The experimental flying lab better known as Solar Impulse 2 was launched today in Abu Dhabi. The groundbreaking airplane will circumnavigate the world flying both day and night without using a single drop of fossil fuel. Said co-pilot Betrand Piccard, “You can achieve miracles with renewable energy and clean technologies.”
Piccard and co-pilot Andre Borschberg (pictured left and right, above) announced that their game-shifting flight will begin in late February (weather-dependent) and return to the UAE capital about four months later. Which pilot flies first will be settled by a coin toss.
Abu Dhabi was selected as the best departure point due to its climate, infrastructure, and commitment to clean technology. The Abu Dhabi Future Energy Company, more commonly known as Masdar, is providing logistical support – shipping the plane from Switzerland to the UAE – as well as supporting flight launch and landing events.
Piccard told the audience, “We aim to achieve what no one has even dared to try”, explaining that the project has no predecessors from which to cull designs or glean lessons learned. “This is to prove that the impossible is possible,” he added.
This plane has a 72-meter wingspan (similar to a Boeing 747) and is made of innovative technologies that maximize functionality while reducing weight: at 2,300 kg, it weighs as much as a family car.
An array of technical partners have been involved since project inception, including Google, Belgian chemical company Solway, power and automation giant ABB, Bayer Material Science, elevator-escalator experts Schindler, Swiss Re, Altran and others listed on the Solar Impulse website. Their collective research and innovative product development has already found non-aeronautical applications in improved insulation for homes and home appliances, solvent-free fabric manufacture, lightweighting of automotive vehicles, and new battery storage solutions for solar-generated energy.
The pilots described their route which includes stops in 12 countries flying eastward from Abu Dhabi and entails continuous flights across the Pacific and Atlantic Oceans. The plane will descend to 9,000 feet during night travel to minimize energy use, which in turn influences their flight path, requiring that they avoid highly mountainous terrain.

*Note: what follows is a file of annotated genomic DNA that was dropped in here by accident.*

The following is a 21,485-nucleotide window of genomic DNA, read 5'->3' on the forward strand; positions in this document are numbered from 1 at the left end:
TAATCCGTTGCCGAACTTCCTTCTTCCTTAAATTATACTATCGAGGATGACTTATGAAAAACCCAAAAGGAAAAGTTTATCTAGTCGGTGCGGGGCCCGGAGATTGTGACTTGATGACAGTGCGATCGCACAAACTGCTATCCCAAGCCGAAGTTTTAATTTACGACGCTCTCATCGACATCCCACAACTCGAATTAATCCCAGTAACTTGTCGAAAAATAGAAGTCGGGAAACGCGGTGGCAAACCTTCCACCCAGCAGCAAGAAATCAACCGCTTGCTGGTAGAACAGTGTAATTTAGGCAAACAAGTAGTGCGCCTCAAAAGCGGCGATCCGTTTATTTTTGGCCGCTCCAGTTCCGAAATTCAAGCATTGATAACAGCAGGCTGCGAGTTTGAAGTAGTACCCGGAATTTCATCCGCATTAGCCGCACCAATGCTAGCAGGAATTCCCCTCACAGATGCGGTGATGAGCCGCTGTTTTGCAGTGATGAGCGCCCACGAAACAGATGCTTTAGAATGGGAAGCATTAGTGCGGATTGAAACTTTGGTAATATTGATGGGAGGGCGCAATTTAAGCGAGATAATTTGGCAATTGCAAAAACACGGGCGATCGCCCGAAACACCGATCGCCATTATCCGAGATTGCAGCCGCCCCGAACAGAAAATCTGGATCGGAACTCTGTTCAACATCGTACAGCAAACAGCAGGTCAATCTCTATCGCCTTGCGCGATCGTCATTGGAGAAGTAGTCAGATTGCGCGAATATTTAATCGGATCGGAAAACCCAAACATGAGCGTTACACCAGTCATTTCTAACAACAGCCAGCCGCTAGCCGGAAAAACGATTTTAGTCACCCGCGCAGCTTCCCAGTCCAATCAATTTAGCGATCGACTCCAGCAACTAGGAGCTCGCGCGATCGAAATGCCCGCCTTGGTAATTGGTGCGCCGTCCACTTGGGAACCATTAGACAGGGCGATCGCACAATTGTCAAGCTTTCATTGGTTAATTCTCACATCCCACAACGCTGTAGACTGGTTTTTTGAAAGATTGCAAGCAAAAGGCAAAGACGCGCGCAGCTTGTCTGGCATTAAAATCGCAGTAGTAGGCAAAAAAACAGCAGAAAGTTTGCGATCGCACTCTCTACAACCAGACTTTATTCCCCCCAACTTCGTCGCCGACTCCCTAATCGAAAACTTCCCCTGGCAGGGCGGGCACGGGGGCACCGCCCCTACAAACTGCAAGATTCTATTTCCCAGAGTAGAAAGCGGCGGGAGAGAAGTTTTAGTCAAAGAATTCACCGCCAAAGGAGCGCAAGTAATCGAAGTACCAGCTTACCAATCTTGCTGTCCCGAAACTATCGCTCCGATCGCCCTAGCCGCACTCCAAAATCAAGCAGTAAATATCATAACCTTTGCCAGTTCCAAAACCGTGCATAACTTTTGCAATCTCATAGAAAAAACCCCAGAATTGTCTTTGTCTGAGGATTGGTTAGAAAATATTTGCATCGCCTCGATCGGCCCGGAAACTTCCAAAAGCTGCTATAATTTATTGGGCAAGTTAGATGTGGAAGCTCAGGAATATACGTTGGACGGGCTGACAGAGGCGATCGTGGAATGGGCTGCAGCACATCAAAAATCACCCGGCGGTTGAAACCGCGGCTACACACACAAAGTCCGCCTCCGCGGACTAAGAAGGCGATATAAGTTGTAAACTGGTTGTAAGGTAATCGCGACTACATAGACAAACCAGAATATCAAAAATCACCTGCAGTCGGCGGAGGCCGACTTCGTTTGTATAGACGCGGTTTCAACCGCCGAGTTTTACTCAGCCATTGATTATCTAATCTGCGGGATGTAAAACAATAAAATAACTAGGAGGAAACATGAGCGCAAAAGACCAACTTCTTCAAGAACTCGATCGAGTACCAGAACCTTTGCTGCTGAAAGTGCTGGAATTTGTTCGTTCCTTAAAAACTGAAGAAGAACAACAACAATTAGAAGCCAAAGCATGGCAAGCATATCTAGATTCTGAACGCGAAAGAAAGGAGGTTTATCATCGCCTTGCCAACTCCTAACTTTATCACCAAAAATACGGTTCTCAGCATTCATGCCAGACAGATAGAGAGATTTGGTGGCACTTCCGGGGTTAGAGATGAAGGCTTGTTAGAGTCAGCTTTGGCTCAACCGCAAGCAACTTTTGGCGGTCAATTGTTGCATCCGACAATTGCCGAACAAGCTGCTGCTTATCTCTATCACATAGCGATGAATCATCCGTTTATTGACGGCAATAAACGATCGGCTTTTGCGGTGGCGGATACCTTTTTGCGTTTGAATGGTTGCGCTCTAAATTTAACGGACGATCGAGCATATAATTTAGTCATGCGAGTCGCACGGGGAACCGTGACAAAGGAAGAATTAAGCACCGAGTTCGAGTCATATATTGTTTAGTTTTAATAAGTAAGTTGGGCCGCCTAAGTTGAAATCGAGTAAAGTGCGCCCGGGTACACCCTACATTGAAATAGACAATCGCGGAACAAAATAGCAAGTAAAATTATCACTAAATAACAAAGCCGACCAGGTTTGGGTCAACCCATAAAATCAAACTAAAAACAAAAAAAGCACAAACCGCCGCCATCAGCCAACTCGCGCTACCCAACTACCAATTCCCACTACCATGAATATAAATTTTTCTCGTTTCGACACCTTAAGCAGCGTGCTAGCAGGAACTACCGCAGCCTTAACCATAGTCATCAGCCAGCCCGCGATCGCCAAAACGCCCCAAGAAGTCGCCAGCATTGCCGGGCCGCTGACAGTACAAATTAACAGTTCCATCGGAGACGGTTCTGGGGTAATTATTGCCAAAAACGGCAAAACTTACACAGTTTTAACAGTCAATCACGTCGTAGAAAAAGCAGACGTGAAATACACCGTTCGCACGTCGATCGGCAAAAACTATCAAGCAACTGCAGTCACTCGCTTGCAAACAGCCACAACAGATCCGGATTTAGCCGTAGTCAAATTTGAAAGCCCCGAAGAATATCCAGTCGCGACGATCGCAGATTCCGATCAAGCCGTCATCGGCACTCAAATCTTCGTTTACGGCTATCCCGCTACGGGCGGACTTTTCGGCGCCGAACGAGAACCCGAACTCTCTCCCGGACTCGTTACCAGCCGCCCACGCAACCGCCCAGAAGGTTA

Geopolitics also plays a role in route planning. Piccard recalled that, 16 years ago when he circumnavigated the world in a hot air balloon, all countries in the Middle East were potential landing points. Civil war, radicalism and unrest in the modern Middle East means that today, during their Mediterranean crossing, few nations are safe for landing and for hosting associated media events. So they presently plan to fly from Spain or Morocco across Saudi Arabia on their return to the United Arab Emirates.
Pilots will alternate after each estimated 20-hour leg, stopping for plane maintenance and to alternate positions in the cockpit. Each stop will be coordinated with site events focused on education and public engagement. Human capability will be as tested as technology. Equipped with bespoke flight suits that monitor vital signs, protect from cold temperatures, and act as wearable toilets, it remains to be seen whether the men will be able to endure long periods of wakefulness and maintain alertness.
One reporter asked if the pilots were afraid of the risks. Piccard tossed back, “I’m more afraid to live in a world that burns one billion tons of oil every hour that destroys the planet and pollutes the environment, than to fly solar-powered planes.”
Another reporter asked if Piccard was aware that a Star Trek character, Captain Jean-Luc Picard, shared his name. The pilot replied that the fictional character was in fact named after his grandfather’s twin brother, Jean Felix Piccard, a pioneer of early ballooning. This man is genetically wired for this expedition.
Solar Impulse 2 has over 17,000 solar cells embedded on its wings which power four 17.4hp electric motors. The cells also charge lithium batteries which will allow for continuous night flight. An earlier prototype of the solar plane successfully completed the first night flight in 2010.
The plane is equipped with five cameras allowing the entire flight to be broadcast live on the Solar Impulse 2 website. The project aims to be interactive and incite support and raised awareness of the need to wean the planet off fossil fuels. An online survey will launch soon, inviting the world to send urgent messages to their leaders and governments pressuring for sustainable policies and investment. In December, the pilots will bring the results of that survey to the 21st session of the COP climate talks in Paris.
“Many governments say we need more R&D, we need to wait, before we have renewable energies in their country. Forget that, we have today enough energy efficiency technologies to halve the consumption of the world, and renewable technologies that can provide the rest,” said Piccard.
Find more information and track progress on the Solar Impulse 2 website – link here.